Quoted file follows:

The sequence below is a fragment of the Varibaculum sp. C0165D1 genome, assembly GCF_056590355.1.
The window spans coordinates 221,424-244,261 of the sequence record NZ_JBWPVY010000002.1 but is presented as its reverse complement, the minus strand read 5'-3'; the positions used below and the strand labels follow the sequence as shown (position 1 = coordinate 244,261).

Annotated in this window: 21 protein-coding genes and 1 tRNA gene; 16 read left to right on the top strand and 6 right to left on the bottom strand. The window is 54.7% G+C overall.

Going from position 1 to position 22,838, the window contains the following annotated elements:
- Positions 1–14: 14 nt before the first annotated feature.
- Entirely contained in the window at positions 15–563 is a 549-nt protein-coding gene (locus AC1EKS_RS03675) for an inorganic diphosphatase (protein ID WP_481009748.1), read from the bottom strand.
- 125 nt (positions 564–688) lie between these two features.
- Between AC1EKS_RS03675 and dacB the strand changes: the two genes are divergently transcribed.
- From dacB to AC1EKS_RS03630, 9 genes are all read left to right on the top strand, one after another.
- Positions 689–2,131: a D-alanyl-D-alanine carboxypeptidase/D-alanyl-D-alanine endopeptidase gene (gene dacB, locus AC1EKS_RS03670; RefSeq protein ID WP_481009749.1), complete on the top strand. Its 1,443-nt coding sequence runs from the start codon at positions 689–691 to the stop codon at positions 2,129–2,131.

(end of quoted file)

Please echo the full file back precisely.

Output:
The sequence below is a fragment of the Varibaculum sp. C0165D1 genome, assembly GCF_056590355.1.
The window spans coordinates 221,424-244,261 of the sequence record NZ_JBWPVY010000002.1 but is presented as its reverse complement, the minus strand read 5'-3'; the positions used below and the strand labels follow the sequence as shown (position 1 = coordinate 244,261).

Annotated in this window: 21 protein-coding genes and 1 tRNA gene; 16 read left to right on the top strand and 6 right to left on the bottom strand. The window is 54.7% G+C overall.

Going from position 1 to position 22,838, the window contains the following annotated elements:
- Positions 1–14: 14 nt before the first annotated feature.
- Entirely contained in the window at positions 15–563 is a 549-nt protein-coding gene (locus AC1EKS_RS03675) for an inorganic diphosphatase (protein ID WP_481009748.1), read from the bottom strand.
- 125 nt (positions 564–688) lie between these two features.
- Between AC1EKS_RS03675 and dacB the strand changes: the two genes are divergently transcribed.
- From dacB to AC1EKS_RS03630, 9 genes are all read left to right on the top strand, one after another.
- Positions 689–2,131: a D-alanyl-D-alanine carboxypeptidase/D-alanyl-D-alanine endopeptidase gene (gene dacB, locus AC1EKS_RS03670; RefSeq protein ID WP_481009749.1), complete on the top strand. Its 1,443-nt coding sequence runs from the start codon at positions 689–691 to the stop codon at positions 2,129–2,131.